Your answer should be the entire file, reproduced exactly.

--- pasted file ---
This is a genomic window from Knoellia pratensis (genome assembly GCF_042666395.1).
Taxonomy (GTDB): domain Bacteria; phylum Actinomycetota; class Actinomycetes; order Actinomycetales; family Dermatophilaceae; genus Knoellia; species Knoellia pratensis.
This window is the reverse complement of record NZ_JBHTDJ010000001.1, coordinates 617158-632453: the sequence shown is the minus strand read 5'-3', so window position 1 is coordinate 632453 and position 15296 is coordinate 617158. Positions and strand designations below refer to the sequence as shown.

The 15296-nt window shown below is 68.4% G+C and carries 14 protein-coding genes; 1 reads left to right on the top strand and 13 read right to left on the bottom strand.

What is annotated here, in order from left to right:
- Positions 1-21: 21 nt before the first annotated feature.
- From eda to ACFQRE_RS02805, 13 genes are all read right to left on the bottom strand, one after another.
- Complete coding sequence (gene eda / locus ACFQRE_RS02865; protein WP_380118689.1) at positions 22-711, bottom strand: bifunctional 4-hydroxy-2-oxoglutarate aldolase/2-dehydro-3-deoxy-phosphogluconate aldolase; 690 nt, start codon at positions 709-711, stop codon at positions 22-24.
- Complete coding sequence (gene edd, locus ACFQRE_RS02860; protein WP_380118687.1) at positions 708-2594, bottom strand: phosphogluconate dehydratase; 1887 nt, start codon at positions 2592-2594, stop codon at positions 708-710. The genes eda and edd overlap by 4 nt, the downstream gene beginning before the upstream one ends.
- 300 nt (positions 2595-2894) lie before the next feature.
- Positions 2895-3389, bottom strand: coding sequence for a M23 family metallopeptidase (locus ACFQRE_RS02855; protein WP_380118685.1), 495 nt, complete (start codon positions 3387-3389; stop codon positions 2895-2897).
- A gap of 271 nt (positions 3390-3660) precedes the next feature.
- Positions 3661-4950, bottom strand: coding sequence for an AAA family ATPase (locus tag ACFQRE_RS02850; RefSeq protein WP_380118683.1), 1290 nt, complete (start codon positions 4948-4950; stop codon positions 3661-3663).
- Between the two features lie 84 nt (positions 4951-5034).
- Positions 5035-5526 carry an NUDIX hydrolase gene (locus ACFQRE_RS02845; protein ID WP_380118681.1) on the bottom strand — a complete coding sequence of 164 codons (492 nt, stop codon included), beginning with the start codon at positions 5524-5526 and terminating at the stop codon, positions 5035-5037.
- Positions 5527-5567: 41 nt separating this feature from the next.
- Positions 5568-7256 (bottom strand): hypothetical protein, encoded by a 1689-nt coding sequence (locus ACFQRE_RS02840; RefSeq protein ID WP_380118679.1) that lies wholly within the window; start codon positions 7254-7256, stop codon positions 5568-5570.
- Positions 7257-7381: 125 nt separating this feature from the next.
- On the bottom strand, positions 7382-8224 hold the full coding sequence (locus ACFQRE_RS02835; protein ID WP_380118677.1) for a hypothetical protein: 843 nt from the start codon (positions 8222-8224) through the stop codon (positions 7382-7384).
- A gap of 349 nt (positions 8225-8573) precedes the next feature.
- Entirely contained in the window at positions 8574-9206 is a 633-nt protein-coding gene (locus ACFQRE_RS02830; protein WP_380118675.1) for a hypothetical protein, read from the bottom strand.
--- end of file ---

This is a genomic window from Knoellia pratensis (genome assembly GCF_042666395.1).
Taxonomy (GTDB): domain Bacteria; phylum Actinomycetota; class Actinomycetes; order Actinomycetales; family Dermatophilaceae; genus Knoellia; species Knoellia pratensis.
This window is the reverse complement of record NZ_JBHTDJ010000001.1, coordinates 617158-632453: the sequence shown is the minus strand read 5'-3', so window position 1 is coordinate 632453 and position 15296 is coordinate 617158. Positions and strand designations below refer to the sequence as shown.

The 15296-nt window shown below is 68.4% G+C and carries 14 protein-coding genes; 1 reads left to right on the top strand and 13 read right to left on the bottom strand.

What is annotated here, in order from left to right:
- Positions 1-21: 21 nt before the first annotated feature.
- From eda to ACFQRE_RS02805, 13 genes are all read right to left on the bottom strand, one after another.
- Complete coding sequence (gene eda / locus ACFQRE_RS02865; protein WP_380118689.1) at positions 22-711, bottom strand: bifunctional 4-hydroxy-2-oxoglutarate aldolase/2-dehydro-3-deoxy-phosphogluconate aldolase; 690 nt, start codon at positions 709-711, stop codon at positions 22-24.
- Complete coding sequence (gene edd, locus ACFQRE_RS02860; protein WP_380118687.1) at positions 708-2594, bottom strand: phosphogluconate dehydratase; 1887 nt, start codon at positions 2592-2594, stop codon at positions 708-710. The genes eda and edd overlap by 4 nt, the downstream gene beginning before the upstream one ends.
- 300 nt (positions 2595-2894) lie before the next feature.
- Positions 2895-3389, bottom strand: coding sequence for a M23 family metallopeptidase (locus ACFQRE_RS02855; protein WP_380118685.1), 495 nt, complete (start codon positions 3387-3389; stop codon positions 2895-2897).
- A gap of 271 nt (positions 3390-3660) precedes the next feature.
- Positions 3661-4950, bottom strand: coding sequence for an AAA family ATPase (locus tag ACFQRE_RS02850; RefSeq protein WP_380118683.1), 1290 nt, complete (start codon positions 4948-4950; stop codon positions 3661-3663).
- Between the two features lie 84 nt (positions 4951-5034).
- Positions 5035-5526 carry an NUDIX hydrolase gene (locus ACFQRE_RS02845; protein ID WP_380118681.1) on the bottom strand — a complete coding sequence of 164 codons (492 nt, stop codon included), beginning with the start codon at positions 5524-5526 and terminating at the stop codon, positions 5035-5037.
- Positions 5527-5567: 41 nt separating this feature from the next.
- Positions 5568-7256 (bottom strand): hypothetical protein, encoded by a 1689-nt coding sequence (locus ACFQRE_RS02840; RefSeq protein ID WP_380118679.1) that lies wholly within the window; start codon positions 7254-7256, stop codon positions 5568-5570.
- Positions 7257-7381: 125 nt separating this feature from the next.
- On the bottom strand, positions 7382-8224 hold the full coding sequence (locus ACFQRE_RS02835; protein ID WP_380118677.1) for a hypothetical protein: 843 nt from the start codon (positions 8222-8224) through the stop codon (positions 7382-7384).
- A gap of 349 nt (positions 8225-8573) precedes the next feature.
- Entirely contained in the window at positions 8574-9206 is a 633-nt protein-coding gene (locus ACFQRE_RS02830; protein WP_380118675.1) for a hypothetical protein, read from the bottom strand.